Freshmen Participate In National History Day: Debate and Diplomacy


As students approach the final due date, freshmen are hard at work on their National History Day (NHD) projects. NHD projects are assigned to relay information about historical moments or movements that students are interested in and to build research and presentation skills. GT History students have been working on NHD since the beginning of the school year.
This year’s prompt is, “Debate and Diplomacy in History: Successes, Failures, and Consequences”. The purpose of this prompt is to get students thinking about moments in history where debates and diplomacy had a positive or negative effect on the world afterwards and the nuances of those situations. There’s a wide variety of topics that students can research, from Native American suffrage to the consequences of the Korean War. Students are allowed to pick their own topic of interest.
“I chose my project because I wanted to know how the rights women have came to be, along with the fights that were had to gain those rights,” freshman Samhita Kalla said.
Kalla’s topic is about which factor led to the success of the Women’s suffrage movement.
There are many possibilities to what an NHD project could be about. Students may have the same general idea, but go about researching it in different ways.
For example, another freshman is focusing on the topic of the Native American suffrage.
“I chose this topic because I thought it was really interesting how long of a struggle it was for Native Americans to be able to vote,” freshman Ella Ugiansky said.
Other topics include, prominent civil rights activists, the consequences of war, and women’s reproductive rights.
These topics show how certain debates, like if certain groups of people should have the right to vote, can lead to or steer away from diplomacy. Students also have to look at the opposing side of the perspective they chose to argue in order to build up their arguments better.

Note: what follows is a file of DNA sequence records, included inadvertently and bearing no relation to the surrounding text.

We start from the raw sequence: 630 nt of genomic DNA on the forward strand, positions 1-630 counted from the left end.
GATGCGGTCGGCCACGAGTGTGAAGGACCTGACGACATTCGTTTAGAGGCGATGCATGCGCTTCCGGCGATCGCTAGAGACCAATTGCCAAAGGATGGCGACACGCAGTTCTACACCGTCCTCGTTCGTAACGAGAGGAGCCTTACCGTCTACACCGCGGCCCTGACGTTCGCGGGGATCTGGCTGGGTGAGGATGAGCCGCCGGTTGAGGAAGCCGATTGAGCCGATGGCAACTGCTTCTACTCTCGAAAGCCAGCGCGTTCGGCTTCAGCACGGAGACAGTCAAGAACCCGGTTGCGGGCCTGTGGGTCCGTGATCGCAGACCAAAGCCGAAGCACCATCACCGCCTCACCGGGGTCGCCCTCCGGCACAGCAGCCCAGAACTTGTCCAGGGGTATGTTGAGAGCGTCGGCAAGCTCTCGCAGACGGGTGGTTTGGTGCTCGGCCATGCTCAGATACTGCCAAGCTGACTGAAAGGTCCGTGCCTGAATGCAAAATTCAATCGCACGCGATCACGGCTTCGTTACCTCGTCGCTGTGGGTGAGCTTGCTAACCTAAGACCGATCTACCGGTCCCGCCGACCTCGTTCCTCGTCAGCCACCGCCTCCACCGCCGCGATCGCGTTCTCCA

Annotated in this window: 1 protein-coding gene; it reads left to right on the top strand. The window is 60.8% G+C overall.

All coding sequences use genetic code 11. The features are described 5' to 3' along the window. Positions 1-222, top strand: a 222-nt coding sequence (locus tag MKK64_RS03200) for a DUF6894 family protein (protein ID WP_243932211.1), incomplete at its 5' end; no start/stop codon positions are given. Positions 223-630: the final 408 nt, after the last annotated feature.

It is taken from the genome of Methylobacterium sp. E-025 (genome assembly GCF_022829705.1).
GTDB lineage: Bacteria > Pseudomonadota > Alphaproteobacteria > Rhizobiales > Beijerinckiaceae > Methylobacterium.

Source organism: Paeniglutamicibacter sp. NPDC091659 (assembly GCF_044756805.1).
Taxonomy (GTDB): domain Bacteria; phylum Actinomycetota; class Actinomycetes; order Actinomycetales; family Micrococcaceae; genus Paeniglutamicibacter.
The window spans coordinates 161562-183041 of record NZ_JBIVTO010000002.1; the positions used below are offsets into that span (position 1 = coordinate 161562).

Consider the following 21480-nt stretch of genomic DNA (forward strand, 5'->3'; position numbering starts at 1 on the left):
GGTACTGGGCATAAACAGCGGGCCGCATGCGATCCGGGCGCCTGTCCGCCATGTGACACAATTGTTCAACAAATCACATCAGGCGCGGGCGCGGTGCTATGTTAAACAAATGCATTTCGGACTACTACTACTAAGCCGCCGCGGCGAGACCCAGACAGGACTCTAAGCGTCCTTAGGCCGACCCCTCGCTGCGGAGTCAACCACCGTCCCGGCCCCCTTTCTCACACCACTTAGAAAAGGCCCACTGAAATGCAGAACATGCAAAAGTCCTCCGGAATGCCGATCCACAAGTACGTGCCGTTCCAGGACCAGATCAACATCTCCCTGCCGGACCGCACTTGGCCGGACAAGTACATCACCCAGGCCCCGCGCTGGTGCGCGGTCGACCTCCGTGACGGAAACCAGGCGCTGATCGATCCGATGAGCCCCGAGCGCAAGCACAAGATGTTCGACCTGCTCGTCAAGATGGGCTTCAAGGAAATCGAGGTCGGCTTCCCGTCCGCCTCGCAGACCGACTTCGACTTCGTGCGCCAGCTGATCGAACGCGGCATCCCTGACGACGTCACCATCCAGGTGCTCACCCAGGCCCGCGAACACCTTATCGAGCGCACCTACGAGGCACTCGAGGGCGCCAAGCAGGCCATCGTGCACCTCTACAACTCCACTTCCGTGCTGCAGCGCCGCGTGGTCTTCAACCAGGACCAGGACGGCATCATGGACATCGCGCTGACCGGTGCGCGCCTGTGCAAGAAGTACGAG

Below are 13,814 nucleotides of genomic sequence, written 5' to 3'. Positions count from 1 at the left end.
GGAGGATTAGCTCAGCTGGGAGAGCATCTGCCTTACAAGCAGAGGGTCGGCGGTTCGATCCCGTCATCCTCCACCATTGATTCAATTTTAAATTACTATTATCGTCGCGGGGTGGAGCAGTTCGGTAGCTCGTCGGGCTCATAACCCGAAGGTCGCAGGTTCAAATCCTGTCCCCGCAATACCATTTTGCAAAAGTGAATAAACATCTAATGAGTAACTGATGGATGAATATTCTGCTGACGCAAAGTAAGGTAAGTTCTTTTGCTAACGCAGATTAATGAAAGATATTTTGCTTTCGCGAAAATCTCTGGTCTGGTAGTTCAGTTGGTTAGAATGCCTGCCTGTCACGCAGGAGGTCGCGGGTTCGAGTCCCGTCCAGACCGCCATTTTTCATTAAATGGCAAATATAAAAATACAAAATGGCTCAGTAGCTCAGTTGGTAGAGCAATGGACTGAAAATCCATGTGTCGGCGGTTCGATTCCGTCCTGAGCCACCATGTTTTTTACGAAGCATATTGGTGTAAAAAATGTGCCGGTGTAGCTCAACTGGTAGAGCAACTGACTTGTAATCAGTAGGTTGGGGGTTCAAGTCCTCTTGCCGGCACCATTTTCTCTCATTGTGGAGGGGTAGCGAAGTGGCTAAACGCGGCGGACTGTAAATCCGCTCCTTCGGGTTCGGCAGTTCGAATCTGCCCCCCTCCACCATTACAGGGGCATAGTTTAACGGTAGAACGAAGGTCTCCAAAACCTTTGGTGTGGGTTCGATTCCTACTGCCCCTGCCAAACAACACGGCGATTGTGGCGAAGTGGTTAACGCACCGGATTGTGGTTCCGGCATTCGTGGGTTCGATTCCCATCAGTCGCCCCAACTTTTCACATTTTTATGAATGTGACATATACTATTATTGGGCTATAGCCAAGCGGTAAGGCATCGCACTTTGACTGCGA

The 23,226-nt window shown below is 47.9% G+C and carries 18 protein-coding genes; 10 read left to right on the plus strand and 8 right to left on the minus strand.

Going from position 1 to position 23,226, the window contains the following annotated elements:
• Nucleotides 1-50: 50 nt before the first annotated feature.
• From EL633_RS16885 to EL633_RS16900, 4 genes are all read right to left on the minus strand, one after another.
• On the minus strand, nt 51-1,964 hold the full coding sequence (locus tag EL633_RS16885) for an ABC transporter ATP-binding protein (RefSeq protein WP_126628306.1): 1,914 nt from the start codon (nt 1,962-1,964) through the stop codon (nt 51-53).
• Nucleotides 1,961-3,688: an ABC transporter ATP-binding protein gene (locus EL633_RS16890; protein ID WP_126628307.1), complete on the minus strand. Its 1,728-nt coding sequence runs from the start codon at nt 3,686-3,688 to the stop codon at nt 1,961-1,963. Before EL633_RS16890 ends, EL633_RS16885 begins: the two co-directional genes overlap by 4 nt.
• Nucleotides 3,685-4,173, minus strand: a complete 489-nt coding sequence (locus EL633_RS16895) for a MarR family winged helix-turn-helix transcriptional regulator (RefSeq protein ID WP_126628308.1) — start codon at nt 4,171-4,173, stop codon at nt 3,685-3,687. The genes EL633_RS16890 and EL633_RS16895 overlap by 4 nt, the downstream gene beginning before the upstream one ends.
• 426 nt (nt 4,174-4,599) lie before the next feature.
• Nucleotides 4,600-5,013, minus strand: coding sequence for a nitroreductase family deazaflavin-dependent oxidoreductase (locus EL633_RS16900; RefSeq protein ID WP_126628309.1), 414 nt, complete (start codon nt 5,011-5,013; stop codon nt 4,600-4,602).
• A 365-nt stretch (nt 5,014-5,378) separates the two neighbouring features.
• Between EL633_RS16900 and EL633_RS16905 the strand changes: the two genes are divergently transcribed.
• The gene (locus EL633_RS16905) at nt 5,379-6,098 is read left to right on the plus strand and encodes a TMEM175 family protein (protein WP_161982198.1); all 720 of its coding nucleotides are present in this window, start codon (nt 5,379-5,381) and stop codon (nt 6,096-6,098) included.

Along with learning more about certain topics, students feel that doing NHD has helped them improve their research skills and learn new lessons about history and people in general.
Freshman Chelsea Asiedu’s project is about the repatriation of prisoners of the Korean War. “I like learning something new and something that I wouldn’t have learned if I had done a quick Google search; that I can go in depth and find things that I wouldn’t have known about in the first place,” Asiedu said.
Freshman Cara Aument’s project is comparing the different ideologies of Malcom X and Martin Luther King Jr. “I think something important to see is that people have different opinions, but neither of them are necessarily right or wrong,” Aument said.
Students also learn more practical lessons, like how to manage their time better and how to structure an argument properly. Although there are many aspects that students enjoy about NHD, there are also many challenges. NHD is assigned to build research skills, but it seems that that is the hardest part of the project.
“The most challenging aspect of this project is definitely coming up with evidence to support your claim and piecing it together in a coherent way,” freshman Kalla said.
“It’s hard to find reliable sources that were written during the time period my topic was taking place,” freshman Mythrireddy Saripalli said.
Even though there are many challenges, students feel accomplished after overcoming them. “While it’s tough, I like finding evidence that supports my claim because I feel accomplished after finding resources that help my argument out a lot,” freshman Kalla said.
As the due date approaches, National History Day projects are going well for freshmen and many look forward to the end product of all their hard work and are excited for the opportunity to share it with others.